Uniform consisted of brown F.S. jacket and pants, with puttees and hats.
Arms and equipment:
Fully horsed and provided with saddles. Also provided with regimental transport.
The first draft arrived at Cape Town from England on 2nd November, 1899; it consisted of 2 officers and 69 sergeants and rank and file, with their horses. Of these, 2 were killed or died, 2 were transferred to S.A.C., leaving 2 officers and 65 others, who returned.
The second draft left New South Wales an 28th October, 1899;.it consisted of 5 officers, 36 others, with 160 horses. Three were killed or died; 1 was transferred, 1 was commissioned in Imperial Army; 4 officers and 32 others returned.
The third draft left New South Wales on 17th January, 1900; it consisted of 17 sergeants and rank and file, with 15 horses; 1 man was killed or died, 16 returned.
The fourth draft departed 16th February, 1900; it comprised 1 officer and 40 others. Total: 8 officers, 162 others, with 246 horses.
The squadron arrived home on 6th December, 1904, and 8th January, 1901.
RECORD OF SERVICE.
The detachment of this regiment undergoing a course of training at Aldershot at the outbreak of the war volunteered for active service in South Africa; the offer being accepted, they embarked on 10th October, 1899, and arrived at Cape Town 2nd November, 1899.
In order to complete and maintain the service establishment of the unit, additional detachments included:
Second Draft - embarked at Sydney on transport Kent on 28th October, arriving at Cape Town 1st December;
Third Draft - embarked at Sydney on transport Moravian on 17th January, arriving at Cape Town on 18th February; and
Forth Draft - embarked at Sydney on transport Australian on 16th February, arriving at Cape Town 19th March, 1900.
The Aldershot detachment after its arrival was attached to General French's command, and was employed on patrol duty in the Colesberg district. On the 6th December, the detachment, under Major Lee, with remounts for the whole squadron, arrived at Naauwpoort, Major Lee assuming the command of the squadron.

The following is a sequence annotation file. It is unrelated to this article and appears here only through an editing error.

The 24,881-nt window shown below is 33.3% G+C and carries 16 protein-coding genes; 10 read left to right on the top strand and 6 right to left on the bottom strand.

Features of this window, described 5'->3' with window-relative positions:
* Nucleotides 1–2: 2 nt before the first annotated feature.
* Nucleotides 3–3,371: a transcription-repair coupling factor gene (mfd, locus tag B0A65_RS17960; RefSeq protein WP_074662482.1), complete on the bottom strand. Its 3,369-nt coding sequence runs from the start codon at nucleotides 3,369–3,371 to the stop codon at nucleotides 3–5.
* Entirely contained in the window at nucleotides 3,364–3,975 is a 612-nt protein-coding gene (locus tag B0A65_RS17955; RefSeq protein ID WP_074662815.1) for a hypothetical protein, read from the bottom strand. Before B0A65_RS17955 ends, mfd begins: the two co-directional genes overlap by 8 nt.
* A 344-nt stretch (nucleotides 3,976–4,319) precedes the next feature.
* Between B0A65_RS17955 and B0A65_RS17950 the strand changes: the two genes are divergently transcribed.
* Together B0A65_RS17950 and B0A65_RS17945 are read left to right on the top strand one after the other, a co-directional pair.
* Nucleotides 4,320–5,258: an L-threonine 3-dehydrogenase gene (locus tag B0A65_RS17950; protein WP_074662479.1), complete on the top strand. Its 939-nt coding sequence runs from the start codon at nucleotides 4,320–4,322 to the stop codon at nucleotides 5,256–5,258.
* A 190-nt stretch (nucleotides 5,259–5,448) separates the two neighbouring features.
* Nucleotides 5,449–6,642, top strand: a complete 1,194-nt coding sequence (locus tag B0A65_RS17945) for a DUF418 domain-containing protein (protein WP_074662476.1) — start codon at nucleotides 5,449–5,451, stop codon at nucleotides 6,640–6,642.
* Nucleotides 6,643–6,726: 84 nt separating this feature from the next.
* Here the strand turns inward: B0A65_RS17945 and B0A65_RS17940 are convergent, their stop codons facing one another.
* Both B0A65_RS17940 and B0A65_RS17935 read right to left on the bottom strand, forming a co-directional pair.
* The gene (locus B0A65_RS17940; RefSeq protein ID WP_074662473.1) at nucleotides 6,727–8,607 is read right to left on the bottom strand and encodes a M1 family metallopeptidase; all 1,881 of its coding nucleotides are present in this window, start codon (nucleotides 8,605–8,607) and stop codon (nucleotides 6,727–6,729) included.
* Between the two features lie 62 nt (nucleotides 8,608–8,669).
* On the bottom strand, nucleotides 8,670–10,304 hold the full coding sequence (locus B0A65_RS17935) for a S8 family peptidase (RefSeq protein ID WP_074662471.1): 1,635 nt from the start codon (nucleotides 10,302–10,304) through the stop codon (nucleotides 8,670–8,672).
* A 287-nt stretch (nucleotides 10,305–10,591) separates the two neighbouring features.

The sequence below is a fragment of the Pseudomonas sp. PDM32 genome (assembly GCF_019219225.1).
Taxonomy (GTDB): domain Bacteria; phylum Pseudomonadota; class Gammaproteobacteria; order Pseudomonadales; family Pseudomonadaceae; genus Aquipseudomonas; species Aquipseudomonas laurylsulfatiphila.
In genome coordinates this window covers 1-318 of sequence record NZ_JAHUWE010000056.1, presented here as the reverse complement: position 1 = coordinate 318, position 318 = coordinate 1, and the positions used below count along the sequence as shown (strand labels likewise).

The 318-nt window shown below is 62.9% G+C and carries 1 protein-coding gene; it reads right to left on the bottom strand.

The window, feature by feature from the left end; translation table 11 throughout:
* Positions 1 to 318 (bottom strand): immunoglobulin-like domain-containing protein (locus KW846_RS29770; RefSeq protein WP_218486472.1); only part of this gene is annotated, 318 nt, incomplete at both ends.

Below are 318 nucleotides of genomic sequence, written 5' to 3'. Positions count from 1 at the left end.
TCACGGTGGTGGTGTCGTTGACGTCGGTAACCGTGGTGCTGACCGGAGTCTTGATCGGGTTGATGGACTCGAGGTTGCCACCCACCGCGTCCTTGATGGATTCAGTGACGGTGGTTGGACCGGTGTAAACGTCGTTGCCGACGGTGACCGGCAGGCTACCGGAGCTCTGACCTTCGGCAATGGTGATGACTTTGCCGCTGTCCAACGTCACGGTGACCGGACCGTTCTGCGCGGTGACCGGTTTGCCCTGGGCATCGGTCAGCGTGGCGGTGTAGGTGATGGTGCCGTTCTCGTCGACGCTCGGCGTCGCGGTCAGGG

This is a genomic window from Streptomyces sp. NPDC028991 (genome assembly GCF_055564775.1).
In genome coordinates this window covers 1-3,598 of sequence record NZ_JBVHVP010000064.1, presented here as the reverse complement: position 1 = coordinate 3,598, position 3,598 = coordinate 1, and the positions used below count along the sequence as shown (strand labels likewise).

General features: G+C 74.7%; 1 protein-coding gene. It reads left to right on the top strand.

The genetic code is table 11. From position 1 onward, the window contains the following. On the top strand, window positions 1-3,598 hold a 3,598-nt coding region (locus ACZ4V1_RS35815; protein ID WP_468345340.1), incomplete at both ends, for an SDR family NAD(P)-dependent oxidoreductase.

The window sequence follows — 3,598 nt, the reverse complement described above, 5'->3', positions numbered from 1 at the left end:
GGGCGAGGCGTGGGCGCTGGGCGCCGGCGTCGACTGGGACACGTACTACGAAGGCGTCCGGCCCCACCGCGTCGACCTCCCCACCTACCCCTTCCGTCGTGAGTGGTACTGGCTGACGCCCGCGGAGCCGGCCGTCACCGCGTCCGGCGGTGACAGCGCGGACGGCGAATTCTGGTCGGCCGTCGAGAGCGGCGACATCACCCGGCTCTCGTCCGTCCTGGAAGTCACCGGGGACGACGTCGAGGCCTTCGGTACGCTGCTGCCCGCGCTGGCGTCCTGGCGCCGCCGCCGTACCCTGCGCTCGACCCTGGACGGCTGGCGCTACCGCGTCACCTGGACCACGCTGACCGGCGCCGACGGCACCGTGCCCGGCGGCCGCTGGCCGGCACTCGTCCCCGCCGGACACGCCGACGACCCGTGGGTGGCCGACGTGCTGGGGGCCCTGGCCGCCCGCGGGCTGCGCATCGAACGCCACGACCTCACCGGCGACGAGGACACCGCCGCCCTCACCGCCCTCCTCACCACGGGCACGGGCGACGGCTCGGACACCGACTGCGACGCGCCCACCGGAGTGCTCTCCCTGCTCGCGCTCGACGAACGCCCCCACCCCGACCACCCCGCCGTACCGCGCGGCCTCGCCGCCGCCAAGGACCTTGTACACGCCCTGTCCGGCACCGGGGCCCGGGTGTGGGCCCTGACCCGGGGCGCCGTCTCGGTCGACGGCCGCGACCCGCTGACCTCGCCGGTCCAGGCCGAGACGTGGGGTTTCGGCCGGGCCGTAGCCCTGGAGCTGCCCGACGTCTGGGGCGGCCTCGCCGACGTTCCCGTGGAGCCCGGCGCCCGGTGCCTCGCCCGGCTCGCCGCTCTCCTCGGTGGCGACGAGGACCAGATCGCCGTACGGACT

Present at capture of Arundel on 8th December, and took part in several minor actions in the vicinity.
A detachment of 28 men, under Lieutenant Osborne, temporarily attached to Lord Methuen's command, took part in the battles of Belmont, Grasspan, Modder River, and Magersfontein, and afterwards rejoined the squadron.
On 2nd January, 1900, a supply train was, by some means started from Rensburg Siding, and ran on a down grade close to the Boer position; the squadron was ordered to recover or burn the trucks. As some of them were derailed, it was found impossible to recover them; they were, consequently, burned under a very heavy fire from the enemy.
On the 16th January a troop of Lancers and Australian Horse, under Lieutenant Dowling of the latter regiment, when returning to camp at Slingersfontein, was surrounded; and after a sharp fight, in which Sergeant-Major Griffin of the Australian Horse was killed, Corporal Kilpatrick of the Lancers mortally wounded, and Lieutenant Dowling and Trooper Roberts severely wounded, the patrol surrendered.
On the 7th February the squadron proceeded to Belmont, and on the 13th were attached to Scots Greys, forming part of the 1st Cavalry Brigade.
Present at the relief of Kimberly on 15th February, action at Dronfield on 16th February, and at the operations which led to the surrender of General Cronje at Paardeburg. Took part in the battle of Poplar Grove on 7th March, and assisted to turn the: enemy's left flank.
Present at Dreifontein on 10th, and at the occupation of Bloemfontein on 12th March.
Captain Nicholson, with a detachment of 40 N.C. officers and men from New South Wales, joined on 5th May.
The squadron was now attached to the Inniskillings, under Major Allamby and took part in the advance on Pretoria. Kroonstadt was occupied on 12th May; the Vaal River crossed on 24th May. Took part in heavy fighting at Klip River on 28th May, when Major Lee was complimented, by General French on the excellent work of the squadron while with the advance guard.
Took part in operations in the vicinity of Johannesburg, including the severe action at Valkheuvel Poort on 3rd June, when the Australians were again thanked by General French for their gallant conduct.
Present at the release of prisoners at Waterval on the 6th June. On the 9th July reinforced General Sutton at Oliphantsfontain, and was engaged with the enemy on 11th and 12th.
Took part in various engagements in the eastern Transvaal, including Lang Kloof and Swartz Kop, also in the operations in the Carolina and Barberton districts.
The squadron embarked at Cape Town on transports Harlech Castle on 11th November, and Orient on 13th December, and arrived in Sydney on 6th December, 1900 and 8th January, 1901, calling at Albany, Adelaide, and Melbourne en route.
New South Wales Lancers, Roll of Honour
Battles where Australians fought, 1899-1920
Citation: The NSW Lancers, South African War, Outline